Holloway High School mural covers scar from aftermath of segregation

Nancy DeGennaro, Murfreesboro Daily News Journal
Published 12:52 p.m. CT Sept. 17, 2020 | Updated 12:57 p.m. CT Sept. 17, 2020



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On Wednesday, Holloway High School administration unveiled a new mural that covers visible wounds connected to the school’s past and segregation. 

The colorful design features all three mascots in the school’s history — Trojans, Rockets and now the Hawks — paired with symbols of education encircled with words from the original alma mater, “A school on a hill that we all love and adore.”

“You can’t tell it anymore. It’s a beautiful work of art celebrating (the school’s past),” said Holloway High School Principal Sumatra Drayton. “You can see reverence for the school and how we have something to be proud of instead of a reminder of the pain of closing the school (after integration in 1968).”

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The new mural painted by Experience Community Church at Holloway High School incorporates all three mascots in the school’s history: the Trojan, the Rocket and the Hawk. A reception was held for the mural at the school on Wednesday, Sept. 16, 2020. (Photo: HELEN COMER/DNJ)

Holloway, at the end of South Highland Avenue in Murfreesboro, was built in 1929 for Black children and named for E.C. White, a white attorney who pushed for improved education for African American children.

By the 1950s, the original structure was too small for the burgeoning student body. So the Rutherford County Commission approved the addition of a building, renovated the existing school and added new equipment. The original gym still stands today. 

After all grades in Tennessee schools were desegregated in 1968 — nearly 15 years after the Supreme Court ruled segregation unconstitutional — Holloway was closed and the main building that connected the other two structures was demolished.

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“When they tore it down, they didn’t even give (the community) notice. They tore it down with the trophies and composite photos still inside,” Drayton said. “There’s still a bitter taste … about what was done.”

Today the school serves all students from Rutherford County and offers an accelerated program for those who need to catch up on course credits to graduate on time, or ahead of schedule. 

But what was left from that act of destruction was an unsightly reminder of the past, Drayton said. 

“They took that building away and left us with a big scar,” Drayton said.

Partnership leads to beautification

Nearly three years ago, Experience Community Church in Murfreesboro approached Holloway in hopes of adopting the school to help with improvement projects.

When Experience Pastor Corey Trimble toured the school, he talked with Drayton about the possibility of the church’s art ministry painting a mural to cover up the wall.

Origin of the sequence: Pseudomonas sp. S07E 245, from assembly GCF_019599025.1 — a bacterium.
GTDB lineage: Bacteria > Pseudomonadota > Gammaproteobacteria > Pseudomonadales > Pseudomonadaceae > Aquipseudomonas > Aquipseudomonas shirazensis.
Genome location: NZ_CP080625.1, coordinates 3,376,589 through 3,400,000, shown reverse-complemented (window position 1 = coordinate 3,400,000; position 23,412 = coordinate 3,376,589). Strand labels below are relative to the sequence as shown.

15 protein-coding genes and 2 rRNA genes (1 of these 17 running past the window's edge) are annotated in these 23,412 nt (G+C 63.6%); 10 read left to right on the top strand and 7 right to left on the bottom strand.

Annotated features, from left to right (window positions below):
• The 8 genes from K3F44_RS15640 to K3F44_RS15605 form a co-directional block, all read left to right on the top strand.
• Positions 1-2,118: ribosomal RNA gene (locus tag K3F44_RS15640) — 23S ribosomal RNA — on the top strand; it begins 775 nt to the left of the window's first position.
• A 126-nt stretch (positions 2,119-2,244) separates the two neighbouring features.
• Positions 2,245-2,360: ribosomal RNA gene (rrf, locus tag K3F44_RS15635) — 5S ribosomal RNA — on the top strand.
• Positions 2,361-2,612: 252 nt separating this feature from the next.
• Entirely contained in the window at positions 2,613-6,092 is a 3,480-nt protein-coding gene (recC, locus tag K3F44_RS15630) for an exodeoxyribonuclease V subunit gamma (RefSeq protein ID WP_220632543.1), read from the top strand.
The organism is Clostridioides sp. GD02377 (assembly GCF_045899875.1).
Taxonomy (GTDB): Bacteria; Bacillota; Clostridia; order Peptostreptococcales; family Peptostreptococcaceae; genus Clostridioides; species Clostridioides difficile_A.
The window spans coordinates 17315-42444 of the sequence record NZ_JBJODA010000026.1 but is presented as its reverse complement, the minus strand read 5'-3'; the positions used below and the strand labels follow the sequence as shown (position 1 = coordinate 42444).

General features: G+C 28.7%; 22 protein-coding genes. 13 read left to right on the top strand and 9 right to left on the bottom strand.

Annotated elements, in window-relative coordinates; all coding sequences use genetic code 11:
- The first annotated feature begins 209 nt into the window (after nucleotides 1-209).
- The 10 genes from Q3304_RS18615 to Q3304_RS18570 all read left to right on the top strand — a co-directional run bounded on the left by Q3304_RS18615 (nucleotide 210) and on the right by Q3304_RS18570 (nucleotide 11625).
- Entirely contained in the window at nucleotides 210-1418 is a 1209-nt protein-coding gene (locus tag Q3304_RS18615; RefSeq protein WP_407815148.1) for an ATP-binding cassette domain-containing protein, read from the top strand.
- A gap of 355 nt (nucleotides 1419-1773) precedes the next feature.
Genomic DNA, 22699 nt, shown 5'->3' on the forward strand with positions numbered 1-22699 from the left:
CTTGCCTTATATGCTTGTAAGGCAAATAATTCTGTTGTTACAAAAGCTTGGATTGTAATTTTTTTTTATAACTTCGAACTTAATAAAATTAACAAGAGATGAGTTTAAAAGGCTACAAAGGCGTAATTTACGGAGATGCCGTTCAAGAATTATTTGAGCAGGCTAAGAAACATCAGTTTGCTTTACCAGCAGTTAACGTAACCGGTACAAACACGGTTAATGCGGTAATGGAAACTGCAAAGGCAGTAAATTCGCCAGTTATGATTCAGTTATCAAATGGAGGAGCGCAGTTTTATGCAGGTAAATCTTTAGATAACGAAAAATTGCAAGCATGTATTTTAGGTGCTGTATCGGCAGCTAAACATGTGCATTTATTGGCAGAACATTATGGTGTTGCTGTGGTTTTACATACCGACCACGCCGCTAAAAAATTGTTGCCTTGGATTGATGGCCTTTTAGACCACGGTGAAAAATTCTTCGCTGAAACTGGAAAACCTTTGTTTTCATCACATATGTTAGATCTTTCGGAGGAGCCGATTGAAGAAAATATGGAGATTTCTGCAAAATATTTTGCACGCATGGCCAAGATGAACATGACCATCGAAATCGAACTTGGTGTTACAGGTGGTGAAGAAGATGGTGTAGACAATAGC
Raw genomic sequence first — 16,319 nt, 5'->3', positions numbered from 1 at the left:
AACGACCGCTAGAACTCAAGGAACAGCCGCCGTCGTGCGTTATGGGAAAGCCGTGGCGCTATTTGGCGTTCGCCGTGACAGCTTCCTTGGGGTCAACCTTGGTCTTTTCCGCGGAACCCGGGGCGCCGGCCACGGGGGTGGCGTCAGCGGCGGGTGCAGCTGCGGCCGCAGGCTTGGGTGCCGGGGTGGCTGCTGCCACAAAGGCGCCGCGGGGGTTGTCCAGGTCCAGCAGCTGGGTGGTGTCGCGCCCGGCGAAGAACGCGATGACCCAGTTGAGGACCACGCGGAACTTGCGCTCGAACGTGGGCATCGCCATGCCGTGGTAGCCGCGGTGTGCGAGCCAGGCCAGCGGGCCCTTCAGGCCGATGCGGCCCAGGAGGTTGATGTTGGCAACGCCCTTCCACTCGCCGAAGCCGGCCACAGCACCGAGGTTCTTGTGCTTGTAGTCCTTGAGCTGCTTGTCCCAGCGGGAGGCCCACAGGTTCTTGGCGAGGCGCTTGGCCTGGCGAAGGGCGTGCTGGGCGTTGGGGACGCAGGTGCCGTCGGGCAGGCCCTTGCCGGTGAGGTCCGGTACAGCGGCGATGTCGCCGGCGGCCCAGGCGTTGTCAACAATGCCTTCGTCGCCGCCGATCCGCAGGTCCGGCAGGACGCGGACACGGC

Completing a mural on the two-story building would be a massive undertaking.

In the meantime, the art ministry painted all the school’s bathroom stalls with inspirational messages.

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The recent mural painted by Experience Community Church at Holloway High School was the second art project done by the church at the school. A year ago the church painted inspirational sayings in the bathrooms at the school. (Photo: HELEN COMER/DNJ)

“We didn’t have anybody to really oversee the project. But we finally landed a time when we could get it done,” said lead mural artist Crystal O’Neal.

So two weeks ago, O’Neal and two other art ministry members began the project that would cover the 25-foot-tall wall that stretches 54 feet in length.

“We worked on it all day, in the hot sun, every day except Sunday,” O’Neal said.

While the heat was a challenge, O’Neal said the hardest part was overcoming her fear of making the mural look good.

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“It was the first time I’d done a mural that size using a grid method. But one of our art ministry leaders was able to get a grid up there and sketch it out. Once we started, it all came together great,” O’Neal said.

The best part, O’Neal said, was knowing the mural gave everyone “something nice to look at” instead of seeing an ugly reminder of segregation.

“Our church is very supportive of the arts. … Our biggest goal is having a ministry that is able to go into the community and make things beautiful and enjoyable while sharing the love of Jesus in the process. It’s very important to us we’re able to do that,” O’Neal said. “Art is very impactful, and to be able to use it that way has been very rewarding.”

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Holloway High School physical education teacher Kayla Wainwright, left, and biology teacher Sydney Buvvaji cut the cake during a reception for a mural painted by Experience Community Church at the school on Wednesday, Sept. 16, 2020. (Photo: HELEN COMER/DNJ)

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Drayton said she’s happy to highlight the legacy of Holloway and there was a celebration of the accomplishment, with cake for everyone in attendance at the unveiling.

“We just want people to know we want to be good stewards (of the school). A lot of great people came out this school and we want to continue that legacy and love this school just like they did,” Drayton said. “We are really excited about (the mural). It’s changed the whole look.”

Reach Nancy DeGennaro at [email protected] and follow her on Twitter @NanDeGennaro. Keep up with restaurant news by joining Good Eats in the ‘Boro (and beyond) on Facebook.

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